Windhoek-Ndonga-Linena constituency councillor Petrus Kavhura says the Namibian College of Open Learning (Namcol) has yet to assert its presence in rural areas particularly in the Kavango East Region, but its lack of presence negatively affects prospective learners.
He says the lack of a Namcol footprint in rural areas is a disservice to prospective learners intending to upgrade their results so that they can advance academically.
The MP made his remarks during the debate on Vote 10 dealing with the Ministry of Education, Arts and Culture budget allocation in the National Council, saying records showed there were only 10 Namcol centres in Kavango East.
He said that out of these 10 centres, seven were found in an urban area, namely in Rundu urban constituency, while only three were found in the rural constituencies of Mashare, Ndiyona and Mukwe.
He complained there was no centre in his Ndonga-Linena constituency.
“Obviously rural areas are neglected. I like Namcol’s motto, which is “Taking education to the people. As much as we appreciate this noble idea and its existence since establishment, I am appealing to Namcol to really live by its motto,” he said.
The Ministry of Education, Arts and Culture received the biggest chunk of the national budget of N$11.98 billion.
He acknowledged that Namcol does not receive adequate funding for all its operations, but added that the consequences of neglecting rural areas were dire.
He believes some if not many Grade 10 and 12 failures from rural areas will migrate to urban areas to continue with their education at Namcol or in search of employment to sustain their livelihood.
Equally Kavhura noted, other learners who failed to make it to Grade 11 would “give up and hang up their pens if circumstances surrounding registration fees and accommodation in town seemed to be impossible”.
“The scenario here can be both a solution and a problem at the same time. See what problems and solutions are created simultaneously.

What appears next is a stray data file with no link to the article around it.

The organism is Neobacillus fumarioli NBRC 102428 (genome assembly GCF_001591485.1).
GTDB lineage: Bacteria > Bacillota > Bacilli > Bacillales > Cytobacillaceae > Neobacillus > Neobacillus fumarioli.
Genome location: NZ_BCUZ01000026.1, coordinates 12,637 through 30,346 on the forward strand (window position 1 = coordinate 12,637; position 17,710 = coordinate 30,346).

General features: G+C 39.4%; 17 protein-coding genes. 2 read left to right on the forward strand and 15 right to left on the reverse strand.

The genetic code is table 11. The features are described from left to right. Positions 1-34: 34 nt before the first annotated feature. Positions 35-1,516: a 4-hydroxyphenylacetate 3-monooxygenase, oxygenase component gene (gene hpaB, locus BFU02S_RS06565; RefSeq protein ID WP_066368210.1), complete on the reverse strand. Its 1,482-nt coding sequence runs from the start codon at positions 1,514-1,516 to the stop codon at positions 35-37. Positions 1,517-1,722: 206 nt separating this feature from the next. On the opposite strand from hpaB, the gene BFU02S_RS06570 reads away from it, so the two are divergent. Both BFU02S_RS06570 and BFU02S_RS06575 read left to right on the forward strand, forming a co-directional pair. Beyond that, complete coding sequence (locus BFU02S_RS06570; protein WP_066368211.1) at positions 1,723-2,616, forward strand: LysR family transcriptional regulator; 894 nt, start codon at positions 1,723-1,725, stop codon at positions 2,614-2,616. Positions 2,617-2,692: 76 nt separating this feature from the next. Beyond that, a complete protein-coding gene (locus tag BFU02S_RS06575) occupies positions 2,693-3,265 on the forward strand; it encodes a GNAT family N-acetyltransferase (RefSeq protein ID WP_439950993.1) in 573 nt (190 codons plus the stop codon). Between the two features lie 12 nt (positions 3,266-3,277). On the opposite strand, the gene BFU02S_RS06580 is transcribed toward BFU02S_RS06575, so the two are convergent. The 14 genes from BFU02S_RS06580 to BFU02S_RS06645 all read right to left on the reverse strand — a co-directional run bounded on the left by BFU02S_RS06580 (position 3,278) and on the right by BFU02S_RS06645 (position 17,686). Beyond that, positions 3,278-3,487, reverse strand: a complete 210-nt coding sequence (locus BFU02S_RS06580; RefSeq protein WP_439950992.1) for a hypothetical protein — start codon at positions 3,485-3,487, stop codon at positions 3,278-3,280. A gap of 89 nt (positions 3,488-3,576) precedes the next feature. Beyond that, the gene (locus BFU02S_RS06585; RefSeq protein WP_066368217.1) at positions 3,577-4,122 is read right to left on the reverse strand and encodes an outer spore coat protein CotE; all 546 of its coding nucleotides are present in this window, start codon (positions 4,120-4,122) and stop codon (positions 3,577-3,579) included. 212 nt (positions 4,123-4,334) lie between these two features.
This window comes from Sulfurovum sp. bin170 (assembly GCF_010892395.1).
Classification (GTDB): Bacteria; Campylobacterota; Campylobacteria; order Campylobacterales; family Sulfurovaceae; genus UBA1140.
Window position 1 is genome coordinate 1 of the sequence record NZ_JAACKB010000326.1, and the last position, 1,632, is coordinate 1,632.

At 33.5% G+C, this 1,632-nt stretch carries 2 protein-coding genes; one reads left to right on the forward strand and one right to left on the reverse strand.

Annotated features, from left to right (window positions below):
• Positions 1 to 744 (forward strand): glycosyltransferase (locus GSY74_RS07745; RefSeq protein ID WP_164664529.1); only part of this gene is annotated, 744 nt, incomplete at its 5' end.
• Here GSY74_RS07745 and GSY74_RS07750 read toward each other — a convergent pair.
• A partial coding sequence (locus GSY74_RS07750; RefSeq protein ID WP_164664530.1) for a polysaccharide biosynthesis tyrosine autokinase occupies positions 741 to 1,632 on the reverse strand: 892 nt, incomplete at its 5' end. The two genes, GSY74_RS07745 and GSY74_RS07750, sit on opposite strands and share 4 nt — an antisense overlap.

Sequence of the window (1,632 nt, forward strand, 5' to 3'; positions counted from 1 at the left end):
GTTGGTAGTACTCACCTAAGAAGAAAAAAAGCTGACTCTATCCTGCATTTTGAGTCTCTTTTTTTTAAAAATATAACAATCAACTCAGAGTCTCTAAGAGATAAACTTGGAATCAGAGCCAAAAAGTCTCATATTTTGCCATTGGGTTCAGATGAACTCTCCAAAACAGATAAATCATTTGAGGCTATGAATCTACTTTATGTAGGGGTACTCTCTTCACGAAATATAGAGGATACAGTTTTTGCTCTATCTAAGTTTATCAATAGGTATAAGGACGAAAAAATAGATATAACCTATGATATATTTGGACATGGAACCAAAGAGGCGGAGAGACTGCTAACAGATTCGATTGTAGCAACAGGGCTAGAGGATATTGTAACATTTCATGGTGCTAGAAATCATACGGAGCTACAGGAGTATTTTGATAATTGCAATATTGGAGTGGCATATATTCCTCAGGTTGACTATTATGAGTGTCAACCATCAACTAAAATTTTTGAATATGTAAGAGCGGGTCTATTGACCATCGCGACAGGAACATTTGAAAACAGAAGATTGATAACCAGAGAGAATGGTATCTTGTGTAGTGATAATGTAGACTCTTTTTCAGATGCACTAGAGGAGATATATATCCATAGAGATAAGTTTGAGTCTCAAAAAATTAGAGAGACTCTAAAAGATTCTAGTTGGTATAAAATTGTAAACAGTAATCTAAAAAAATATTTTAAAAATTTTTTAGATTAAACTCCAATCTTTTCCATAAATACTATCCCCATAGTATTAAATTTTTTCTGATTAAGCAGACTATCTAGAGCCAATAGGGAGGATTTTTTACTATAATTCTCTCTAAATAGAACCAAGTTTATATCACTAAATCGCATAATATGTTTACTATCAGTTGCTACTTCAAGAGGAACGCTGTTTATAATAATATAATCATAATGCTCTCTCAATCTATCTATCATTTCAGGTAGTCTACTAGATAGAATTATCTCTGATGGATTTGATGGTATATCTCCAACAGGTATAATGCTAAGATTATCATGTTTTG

“Apart from them securing access to Namcol services you also contribute to creating migration that will be difficult for some in terms of livelihood. For those that decide to stay for good they will throw in the towel,” he said.
He further argued that since the demand for Namcol services is growing rapidly, a need existed for more centres at strategic places around Namibia.
Statistics show the enrolment rate at Namcol centres increased from 16 640 in 2007 to over 40 000 during 2017 academic year countrywide, but the institution could not place many learners due to limited resources and capacity.
Furthermore, the councillor urged Namcol to improve on the first come first serve principle since their centres provided a limited number of study materials, which sometimes caused scrambles for services and learners opting for any other subjects available.
This he added was because students were left without the option to exercise preference and choice but had to take leftovers, or what was available.
He also encouraged schools with the necessary capacity to request or apply for Namcol centres at their respective schools so that they could help mitigate the challenges experienced by learners wishing to upgrade their results.
He therefore, appealed for more funding to the parastatal, saying it played the role of last resort to those that had lost out on formal education.
This year alone, the future of many Grade 10s and 12s who failed to make the grade hung in the balance following the college’s announcement that it would not be able to accommodate most of them due to limited resources and capacity.